Hamilton is home to a stunning collection of structures, ranging from antique gems to modern wonders. The Golden Horseshoe, a densely populated region near the west end of Lake Ontario, is centered around Hamilton.

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Hamilton_©Casavue

The place was named after George Hamilton, the man who founded the town in 1815, and is affectionately known as “The Hammer”. The city became a significant port and railway center once the Burlington Canal opened in 1830. The region has grown to become one of Canada’s most important industrial sectors. The local economy of the city has been long driven majorly by the steel and heavy manufacturing industries. Hamilton accounts for around 60% of the total steel produced in Canada, hence, earning it the name “Steel town”. With more than 100 waterfalls and cascades in the region, Hamilton is also popular by the name of “City of Waterfalls” among Canadians. The waterfalls are celebrated enthusiastically among the community of Hamiltonians.

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Hamilton-Sign_©Global news Canada

Image 3_Webster’s falls, Hamilton’s most popular waterfalls_©Paul bica

Hamilton: An Industrial hub

Manufacturing is Ontario’s most major economic activity, with the Toronto–Hamilton region being the most industrialized in the country. “Dofasco”, a stand-alone subsidiary of ArcelorMittal, the world’s largest steel producer, and “Stelco” account for all the steel produced in Hamilton. Employing over 8,000 Hamiltonians, the steel industry is the economic backbone of Hamilton.

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ArcelorMittal Dofasco steel plant_©John Rennison
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Aerial view of The Steel Company of Canada Limited (Stelco) mills in Hamilton, 1952_ ©thediscoverblog

The Culture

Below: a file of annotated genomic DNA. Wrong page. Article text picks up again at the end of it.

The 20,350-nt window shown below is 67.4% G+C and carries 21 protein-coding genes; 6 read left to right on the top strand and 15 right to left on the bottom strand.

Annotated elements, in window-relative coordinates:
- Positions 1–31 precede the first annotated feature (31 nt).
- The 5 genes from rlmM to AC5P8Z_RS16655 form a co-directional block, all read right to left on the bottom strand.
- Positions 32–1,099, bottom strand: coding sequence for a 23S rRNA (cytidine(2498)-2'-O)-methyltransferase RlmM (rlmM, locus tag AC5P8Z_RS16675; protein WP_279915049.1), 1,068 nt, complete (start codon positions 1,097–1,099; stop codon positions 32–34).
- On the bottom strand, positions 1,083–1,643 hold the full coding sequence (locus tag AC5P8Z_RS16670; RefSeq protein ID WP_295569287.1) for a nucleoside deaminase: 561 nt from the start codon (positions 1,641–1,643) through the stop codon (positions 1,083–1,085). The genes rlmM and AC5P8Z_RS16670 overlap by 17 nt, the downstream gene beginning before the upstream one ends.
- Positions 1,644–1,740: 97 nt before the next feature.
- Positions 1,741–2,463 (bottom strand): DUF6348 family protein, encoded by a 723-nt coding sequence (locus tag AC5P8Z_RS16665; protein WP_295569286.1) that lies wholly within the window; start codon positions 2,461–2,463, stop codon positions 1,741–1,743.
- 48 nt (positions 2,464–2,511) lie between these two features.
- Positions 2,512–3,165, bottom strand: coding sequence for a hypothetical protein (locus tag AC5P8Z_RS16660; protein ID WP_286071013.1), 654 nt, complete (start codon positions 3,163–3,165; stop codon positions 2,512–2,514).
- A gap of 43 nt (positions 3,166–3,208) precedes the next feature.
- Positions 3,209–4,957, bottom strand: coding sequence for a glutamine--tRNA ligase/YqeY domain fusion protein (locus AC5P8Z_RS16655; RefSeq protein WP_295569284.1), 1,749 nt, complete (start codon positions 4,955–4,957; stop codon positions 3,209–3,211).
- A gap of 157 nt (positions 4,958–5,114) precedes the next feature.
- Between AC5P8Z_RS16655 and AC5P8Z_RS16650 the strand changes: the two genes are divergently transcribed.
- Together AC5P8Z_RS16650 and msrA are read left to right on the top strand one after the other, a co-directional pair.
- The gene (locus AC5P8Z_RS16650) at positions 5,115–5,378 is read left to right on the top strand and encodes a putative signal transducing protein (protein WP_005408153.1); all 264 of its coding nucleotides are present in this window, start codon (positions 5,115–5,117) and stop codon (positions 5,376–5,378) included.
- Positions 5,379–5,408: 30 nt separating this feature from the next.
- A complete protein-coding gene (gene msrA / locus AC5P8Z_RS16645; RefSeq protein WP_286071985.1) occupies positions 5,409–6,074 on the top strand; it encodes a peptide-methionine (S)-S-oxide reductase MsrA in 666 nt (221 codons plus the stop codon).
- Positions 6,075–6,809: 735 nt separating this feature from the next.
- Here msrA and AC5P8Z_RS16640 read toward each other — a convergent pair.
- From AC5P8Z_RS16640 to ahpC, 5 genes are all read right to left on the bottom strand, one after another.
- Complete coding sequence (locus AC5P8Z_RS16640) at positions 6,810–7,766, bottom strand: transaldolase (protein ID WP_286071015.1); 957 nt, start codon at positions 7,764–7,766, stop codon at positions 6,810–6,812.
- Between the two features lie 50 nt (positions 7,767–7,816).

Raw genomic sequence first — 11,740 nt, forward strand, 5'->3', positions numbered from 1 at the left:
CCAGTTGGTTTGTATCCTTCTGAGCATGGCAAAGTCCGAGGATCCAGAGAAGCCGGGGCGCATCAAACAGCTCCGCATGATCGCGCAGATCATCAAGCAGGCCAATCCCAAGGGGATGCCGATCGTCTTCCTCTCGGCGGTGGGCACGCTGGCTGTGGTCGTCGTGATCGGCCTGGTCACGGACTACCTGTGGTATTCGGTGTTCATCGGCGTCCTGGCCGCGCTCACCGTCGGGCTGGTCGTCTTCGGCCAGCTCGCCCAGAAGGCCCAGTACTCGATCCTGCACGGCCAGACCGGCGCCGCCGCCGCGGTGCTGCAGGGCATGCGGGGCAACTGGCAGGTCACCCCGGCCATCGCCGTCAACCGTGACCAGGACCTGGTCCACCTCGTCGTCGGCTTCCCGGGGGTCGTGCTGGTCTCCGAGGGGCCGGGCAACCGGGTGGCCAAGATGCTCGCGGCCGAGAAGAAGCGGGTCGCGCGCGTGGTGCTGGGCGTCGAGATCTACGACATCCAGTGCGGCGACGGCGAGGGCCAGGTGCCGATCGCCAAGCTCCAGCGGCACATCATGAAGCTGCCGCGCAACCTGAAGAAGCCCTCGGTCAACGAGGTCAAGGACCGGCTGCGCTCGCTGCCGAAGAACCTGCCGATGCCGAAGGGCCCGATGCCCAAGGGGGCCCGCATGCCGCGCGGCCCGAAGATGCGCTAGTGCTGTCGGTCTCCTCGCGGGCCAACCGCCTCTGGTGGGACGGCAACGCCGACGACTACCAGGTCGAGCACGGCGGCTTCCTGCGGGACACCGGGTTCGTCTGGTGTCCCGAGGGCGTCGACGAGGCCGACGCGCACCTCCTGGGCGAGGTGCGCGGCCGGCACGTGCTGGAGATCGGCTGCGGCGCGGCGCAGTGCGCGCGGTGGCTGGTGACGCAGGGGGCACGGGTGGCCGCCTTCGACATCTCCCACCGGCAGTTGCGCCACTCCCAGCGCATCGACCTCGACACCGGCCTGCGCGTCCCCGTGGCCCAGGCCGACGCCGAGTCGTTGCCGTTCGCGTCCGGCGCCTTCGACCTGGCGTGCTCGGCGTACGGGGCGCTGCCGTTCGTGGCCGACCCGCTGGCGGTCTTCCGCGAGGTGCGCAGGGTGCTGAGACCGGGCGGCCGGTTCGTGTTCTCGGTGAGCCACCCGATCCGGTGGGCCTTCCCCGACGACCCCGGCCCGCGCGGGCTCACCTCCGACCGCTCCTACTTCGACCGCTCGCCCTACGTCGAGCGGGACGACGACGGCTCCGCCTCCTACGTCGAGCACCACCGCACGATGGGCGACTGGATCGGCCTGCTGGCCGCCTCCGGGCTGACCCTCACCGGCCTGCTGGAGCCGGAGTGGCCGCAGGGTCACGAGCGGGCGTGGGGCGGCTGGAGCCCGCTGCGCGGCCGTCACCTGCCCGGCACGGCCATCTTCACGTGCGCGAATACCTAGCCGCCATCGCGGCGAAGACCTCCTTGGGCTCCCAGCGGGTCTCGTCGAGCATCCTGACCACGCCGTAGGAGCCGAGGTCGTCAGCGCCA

Because of its proximity to Toronto and relatively low prices, Hamilton has recently begun to attract a growing number of young people and creative workers to its downtown core. As the neighborhood grows, so does the range of restaurants, boutiques, and creative endeavors available. With themed pubs, unique restaurants, niche artisan businesses, and collectives, Hamilton is emerging into an amazing creative center in southern Ontario.

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Aerial view of Hamilton at dusk_©Dan Molon

Ethnic Composition

Official reports suggest that 26,330 immigrants in Hamilton arrived between 2001 and 2010, and 13,150 immigrants entered between 2011 and 2016. Hamilton’s city council agreed in February 2014 to proclaim the city a sanctuary city, providing municipal services to unauthorized immigrants facing deportation. Hamiltonians trace their origins to Italy, England, Scotland, Germany, and Ireland. There is a sizable French community in Hamilton, and provincial services are available in French.

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City life in Hamiton_©Investinhamilton

Architecture of Hamilton

The Lister Building

Bernard Prack designed the brown brick and white terracotta Lister building, which was finished in 1924. Because of its luxurious appearance, it has been referred to as a piece of cake. The Lister closed in 1995 due to the economic slump but reopened in 2012 following a high-profile renovation. It is presently Hamilton’s oldest existing retail/office complex with a retail arcade, which includes a coffee shop, restaurant, offices, and Tourism Hamilton’s Visitor Centre.

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The Lister Building in the James Street community_©Don Wall

Liuna Station

The former CN Rail train station, built by John Schofield and completed in 1931, is a large building with Palladian symmetry, Doric columns, and bas-reliefs. The station, which is now a National Historic Site, was decommissioned in 1993 and reopened in 2000 after being purchased and transformed into one of Hamilton’s finest event venues. With its elaborate ceilings, expensive materials, and Versace curtains hanging over the windows, the interior is equally as ravishing as the façade.